Dr. Patricia Ganz Awarded the American Cancer Society's Medal of Honor
Dr. Patricia Ganz, a nationally renowned expert in survivorship, cancer prevention and control and quality of life issues for survivors, was awarded the American Cancer Society’s Medal of Honor today, the highest honor bestowed by the organization.
The Medal of Honor, first awarded in 1949, is presented for outstanding contributions to the fight against cancer. Ganz, along with two other recipients, received the award today at a ceremony during the society’s annual meeting in Atlanta. Ganz received her award for the clinical research she’s done as director of cancer prevention and control research at UCLA’s Jonsson Comprehensive Cancer Center.
Considered the national expert on quality of life after breast cancer, Ganz’s novel studies have changed the way the medical community addresses the myriad health problems experienced by cancer survivors, including sexual dysfunction, psychosocial concerns, early onset menopause and the fogginess of thought known as “chemo brain.” Ganz has focused on quality of life research for more than 20 years and has urged physicians to aggressively treat these late effects of cancer treatment to significantly improve quality of life for survivors.
“I am deeply honored to receive this award, and especially for its acknowledgement of the importance of studying the health outcomes of cancer survivors,” Ganz said. “With more than 12 million survivors living in the United States today, we cannot ignore the long-term effects of cancer treatment and need to do a better job coordinating their post-treatment care.”
Ganz also focuses on cancer prevention and founded the UCLA Family Cancer Registry, which offers services to people with strong family histories of cancer who can be counseled on and receive genetic testing for cancer causing genes. Ganz also directs the UCLA-LIVESTRONG Survivorship Center of Excellence and is a founding member of the National Coalition for Cancer Survivorship, the first national organization for survivors, established in 1986.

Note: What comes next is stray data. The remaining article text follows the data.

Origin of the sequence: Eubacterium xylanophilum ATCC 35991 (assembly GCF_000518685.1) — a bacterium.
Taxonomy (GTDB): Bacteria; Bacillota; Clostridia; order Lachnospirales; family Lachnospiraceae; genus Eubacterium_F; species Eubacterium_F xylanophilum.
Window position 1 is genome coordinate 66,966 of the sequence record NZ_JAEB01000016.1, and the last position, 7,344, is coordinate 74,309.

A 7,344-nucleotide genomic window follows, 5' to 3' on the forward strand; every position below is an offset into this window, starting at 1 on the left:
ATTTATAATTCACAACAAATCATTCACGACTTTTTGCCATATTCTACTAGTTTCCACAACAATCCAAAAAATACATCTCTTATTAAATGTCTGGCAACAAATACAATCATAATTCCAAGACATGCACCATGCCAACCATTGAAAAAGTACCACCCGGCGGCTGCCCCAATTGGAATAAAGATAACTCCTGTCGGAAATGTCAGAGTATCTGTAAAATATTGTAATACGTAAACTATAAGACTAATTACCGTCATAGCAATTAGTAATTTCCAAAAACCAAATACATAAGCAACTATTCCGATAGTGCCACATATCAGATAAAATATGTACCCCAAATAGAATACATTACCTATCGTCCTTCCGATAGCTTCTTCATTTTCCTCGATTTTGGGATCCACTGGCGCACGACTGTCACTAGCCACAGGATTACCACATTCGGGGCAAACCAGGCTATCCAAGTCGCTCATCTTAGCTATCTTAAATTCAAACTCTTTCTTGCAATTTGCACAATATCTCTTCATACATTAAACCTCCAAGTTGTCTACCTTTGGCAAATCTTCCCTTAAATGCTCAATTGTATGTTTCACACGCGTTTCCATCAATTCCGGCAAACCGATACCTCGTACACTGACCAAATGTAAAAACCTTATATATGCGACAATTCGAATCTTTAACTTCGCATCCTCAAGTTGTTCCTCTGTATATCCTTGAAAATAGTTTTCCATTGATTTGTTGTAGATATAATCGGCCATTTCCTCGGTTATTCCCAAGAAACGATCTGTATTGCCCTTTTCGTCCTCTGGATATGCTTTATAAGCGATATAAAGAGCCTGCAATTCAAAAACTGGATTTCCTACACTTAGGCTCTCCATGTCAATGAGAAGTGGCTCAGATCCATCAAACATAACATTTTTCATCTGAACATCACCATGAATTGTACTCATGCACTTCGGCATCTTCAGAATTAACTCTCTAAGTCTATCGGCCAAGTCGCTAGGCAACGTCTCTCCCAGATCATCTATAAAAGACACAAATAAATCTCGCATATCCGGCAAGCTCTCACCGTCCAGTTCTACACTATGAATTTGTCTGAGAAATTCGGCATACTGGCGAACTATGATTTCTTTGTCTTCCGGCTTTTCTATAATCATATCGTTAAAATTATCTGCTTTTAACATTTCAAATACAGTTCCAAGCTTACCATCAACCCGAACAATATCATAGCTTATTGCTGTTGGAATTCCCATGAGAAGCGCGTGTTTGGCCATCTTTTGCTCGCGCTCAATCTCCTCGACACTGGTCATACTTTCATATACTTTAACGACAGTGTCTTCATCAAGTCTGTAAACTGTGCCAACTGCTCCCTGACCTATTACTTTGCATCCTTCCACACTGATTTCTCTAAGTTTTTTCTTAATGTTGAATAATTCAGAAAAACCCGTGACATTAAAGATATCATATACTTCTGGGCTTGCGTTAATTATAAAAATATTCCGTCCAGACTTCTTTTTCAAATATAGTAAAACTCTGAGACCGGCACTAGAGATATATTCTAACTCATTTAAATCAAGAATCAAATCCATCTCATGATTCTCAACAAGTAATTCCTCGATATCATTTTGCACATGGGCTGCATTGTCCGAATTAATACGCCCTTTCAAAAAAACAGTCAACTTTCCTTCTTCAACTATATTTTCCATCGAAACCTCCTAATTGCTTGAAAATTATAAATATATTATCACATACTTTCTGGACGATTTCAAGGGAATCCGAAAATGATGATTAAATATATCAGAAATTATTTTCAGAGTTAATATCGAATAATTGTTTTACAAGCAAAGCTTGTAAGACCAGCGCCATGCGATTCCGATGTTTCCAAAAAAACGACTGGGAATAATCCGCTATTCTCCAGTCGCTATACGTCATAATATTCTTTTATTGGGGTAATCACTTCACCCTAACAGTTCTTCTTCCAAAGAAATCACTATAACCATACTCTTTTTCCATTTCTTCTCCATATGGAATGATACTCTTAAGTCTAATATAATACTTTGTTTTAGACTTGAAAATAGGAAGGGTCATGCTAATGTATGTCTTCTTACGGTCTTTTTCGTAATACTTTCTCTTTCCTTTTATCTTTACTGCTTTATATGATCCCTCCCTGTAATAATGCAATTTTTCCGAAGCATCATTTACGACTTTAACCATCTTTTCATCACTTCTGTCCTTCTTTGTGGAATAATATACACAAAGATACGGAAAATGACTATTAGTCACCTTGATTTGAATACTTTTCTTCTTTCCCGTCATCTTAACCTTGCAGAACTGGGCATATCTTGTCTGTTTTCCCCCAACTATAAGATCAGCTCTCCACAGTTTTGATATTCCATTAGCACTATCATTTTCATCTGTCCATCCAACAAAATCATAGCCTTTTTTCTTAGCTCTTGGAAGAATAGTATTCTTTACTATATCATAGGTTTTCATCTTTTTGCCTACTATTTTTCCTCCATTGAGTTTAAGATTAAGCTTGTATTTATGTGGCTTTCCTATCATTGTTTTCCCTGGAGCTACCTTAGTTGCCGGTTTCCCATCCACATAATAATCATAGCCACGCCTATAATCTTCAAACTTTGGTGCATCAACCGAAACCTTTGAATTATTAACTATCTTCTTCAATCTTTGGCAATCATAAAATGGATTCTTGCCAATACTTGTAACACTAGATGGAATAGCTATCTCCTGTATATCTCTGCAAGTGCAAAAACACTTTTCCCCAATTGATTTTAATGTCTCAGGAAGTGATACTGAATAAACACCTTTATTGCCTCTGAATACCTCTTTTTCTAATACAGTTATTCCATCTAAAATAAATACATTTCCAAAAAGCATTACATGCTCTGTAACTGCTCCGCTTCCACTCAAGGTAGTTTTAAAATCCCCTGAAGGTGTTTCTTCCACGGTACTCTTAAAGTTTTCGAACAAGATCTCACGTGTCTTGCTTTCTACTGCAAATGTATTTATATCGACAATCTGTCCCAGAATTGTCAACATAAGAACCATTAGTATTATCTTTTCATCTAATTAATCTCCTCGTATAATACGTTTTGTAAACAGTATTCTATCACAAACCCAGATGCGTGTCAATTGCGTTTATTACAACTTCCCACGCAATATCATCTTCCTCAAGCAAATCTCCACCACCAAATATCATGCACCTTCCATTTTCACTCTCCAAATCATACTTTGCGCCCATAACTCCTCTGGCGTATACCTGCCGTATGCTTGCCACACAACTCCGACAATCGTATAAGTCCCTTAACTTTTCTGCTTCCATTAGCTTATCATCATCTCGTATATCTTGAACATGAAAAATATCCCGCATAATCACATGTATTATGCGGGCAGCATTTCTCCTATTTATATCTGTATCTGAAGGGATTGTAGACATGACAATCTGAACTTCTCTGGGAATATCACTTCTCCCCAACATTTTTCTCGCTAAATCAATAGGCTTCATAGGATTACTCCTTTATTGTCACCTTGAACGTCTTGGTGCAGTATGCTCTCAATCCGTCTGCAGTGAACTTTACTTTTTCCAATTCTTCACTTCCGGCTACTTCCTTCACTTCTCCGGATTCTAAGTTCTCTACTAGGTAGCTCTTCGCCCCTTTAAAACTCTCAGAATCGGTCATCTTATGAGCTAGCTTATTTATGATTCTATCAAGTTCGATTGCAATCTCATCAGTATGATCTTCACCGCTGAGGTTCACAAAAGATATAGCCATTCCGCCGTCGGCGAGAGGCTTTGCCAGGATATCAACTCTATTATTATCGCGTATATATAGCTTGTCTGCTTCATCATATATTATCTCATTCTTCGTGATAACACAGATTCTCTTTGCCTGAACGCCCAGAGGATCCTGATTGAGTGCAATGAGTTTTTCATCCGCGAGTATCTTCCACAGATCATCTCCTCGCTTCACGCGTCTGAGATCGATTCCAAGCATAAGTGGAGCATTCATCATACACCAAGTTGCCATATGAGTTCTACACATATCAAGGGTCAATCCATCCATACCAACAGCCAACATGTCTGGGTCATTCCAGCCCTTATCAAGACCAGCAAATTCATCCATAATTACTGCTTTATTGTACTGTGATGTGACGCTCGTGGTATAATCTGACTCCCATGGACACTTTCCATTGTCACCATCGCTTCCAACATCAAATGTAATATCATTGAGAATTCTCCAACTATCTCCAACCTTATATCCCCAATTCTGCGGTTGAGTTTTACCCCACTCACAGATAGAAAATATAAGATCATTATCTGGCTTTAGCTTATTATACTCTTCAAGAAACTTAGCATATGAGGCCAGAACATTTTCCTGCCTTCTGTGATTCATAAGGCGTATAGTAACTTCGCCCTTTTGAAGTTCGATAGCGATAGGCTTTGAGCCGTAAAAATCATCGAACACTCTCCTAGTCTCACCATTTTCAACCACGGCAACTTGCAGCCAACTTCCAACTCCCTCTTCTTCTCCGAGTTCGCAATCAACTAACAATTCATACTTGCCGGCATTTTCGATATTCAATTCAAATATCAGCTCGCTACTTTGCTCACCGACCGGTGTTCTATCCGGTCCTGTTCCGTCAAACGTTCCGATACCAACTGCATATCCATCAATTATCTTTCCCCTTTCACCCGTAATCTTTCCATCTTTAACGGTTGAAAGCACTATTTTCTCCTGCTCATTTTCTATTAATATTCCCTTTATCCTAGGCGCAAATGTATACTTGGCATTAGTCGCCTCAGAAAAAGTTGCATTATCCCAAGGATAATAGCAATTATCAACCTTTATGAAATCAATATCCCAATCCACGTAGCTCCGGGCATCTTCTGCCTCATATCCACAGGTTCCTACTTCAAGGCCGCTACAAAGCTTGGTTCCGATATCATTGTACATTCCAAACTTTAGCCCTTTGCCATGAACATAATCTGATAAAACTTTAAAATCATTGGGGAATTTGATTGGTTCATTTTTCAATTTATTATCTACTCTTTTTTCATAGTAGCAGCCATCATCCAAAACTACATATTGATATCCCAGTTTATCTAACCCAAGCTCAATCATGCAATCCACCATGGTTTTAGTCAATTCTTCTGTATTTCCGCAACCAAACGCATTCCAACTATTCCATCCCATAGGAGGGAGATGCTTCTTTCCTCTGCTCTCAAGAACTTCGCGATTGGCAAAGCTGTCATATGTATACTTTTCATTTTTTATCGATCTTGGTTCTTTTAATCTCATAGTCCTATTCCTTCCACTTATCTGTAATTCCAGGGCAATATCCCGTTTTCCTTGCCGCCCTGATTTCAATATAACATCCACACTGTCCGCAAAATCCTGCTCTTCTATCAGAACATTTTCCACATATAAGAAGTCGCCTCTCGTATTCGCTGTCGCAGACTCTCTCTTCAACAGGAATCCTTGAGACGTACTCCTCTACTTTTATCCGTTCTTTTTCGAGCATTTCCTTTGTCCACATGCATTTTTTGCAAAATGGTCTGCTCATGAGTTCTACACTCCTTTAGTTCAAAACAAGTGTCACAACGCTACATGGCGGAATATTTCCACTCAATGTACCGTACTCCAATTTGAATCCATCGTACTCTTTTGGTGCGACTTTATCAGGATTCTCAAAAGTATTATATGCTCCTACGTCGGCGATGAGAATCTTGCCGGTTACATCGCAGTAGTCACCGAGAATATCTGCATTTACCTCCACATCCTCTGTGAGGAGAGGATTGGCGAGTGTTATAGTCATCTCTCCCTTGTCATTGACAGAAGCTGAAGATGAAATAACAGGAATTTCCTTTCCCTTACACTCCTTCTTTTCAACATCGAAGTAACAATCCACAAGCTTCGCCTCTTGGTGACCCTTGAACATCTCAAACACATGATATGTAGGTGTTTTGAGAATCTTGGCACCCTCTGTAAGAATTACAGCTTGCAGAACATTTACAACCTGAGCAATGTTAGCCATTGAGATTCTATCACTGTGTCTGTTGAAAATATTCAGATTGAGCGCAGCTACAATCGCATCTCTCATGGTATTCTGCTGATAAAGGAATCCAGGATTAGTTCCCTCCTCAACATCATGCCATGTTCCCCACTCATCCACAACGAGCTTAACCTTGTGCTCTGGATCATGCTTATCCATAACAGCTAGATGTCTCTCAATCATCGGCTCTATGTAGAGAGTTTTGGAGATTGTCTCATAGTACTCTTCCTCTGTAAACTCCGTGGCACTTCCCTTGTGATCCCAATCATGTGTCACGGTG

Ganz grew up in Beverly Hills, the daughter of a physician and a homemaker who later ran a family business. The oldest of two children, Ganz attended Harvard and majored in biology, hoping to become a researcher. She spent her summers working in UCLA laboratories. In her third year of college, Ganz decided to attend medical school, and ultimately returned to Los Angeles where she was one of only three women in a class of 120 medical students at UCLA.
Once Ganz decided on oncology, she focused on quality of life in cancer patients and survivors, something no one else was doing. In 1978, after she completed her fellowship training in oncology, Ganz choose to work at the Sepulveda VA Medical Center, where she opened a hospice unit to provide palliative care to patients. Instead of focusing on the last few weeks of life, Ganz and her team provided multidisciplinary, symptom-focused care from diagnosis until death.
That early work inspired ensuing decades of research focused on the outcomes of cancer treatment in cancer patients and survivors. In 1992, Ganz joined the UCLA School of Public Health as a full-time faculty member and as director of the Jonsson Cancer Center’s Division of Cancer Prevention and Control Research to better translate her clinical and research findings to the population through teaching and policy activities.
A professor of health services and medicine at UCLA, Ganz was elected to membership in the National Academy of Sciences/Institute of Medicine in 2007 and has received numerous awards, including the Israel Cancer Research Fund Women of Action Award, a Susan G. Komen Breast Cancer Foundation Professor of Survivorship Award, the American Society of Breast Disease Pathfinder Award and has been an American Cancer Society Clinical Research Professor since 1999.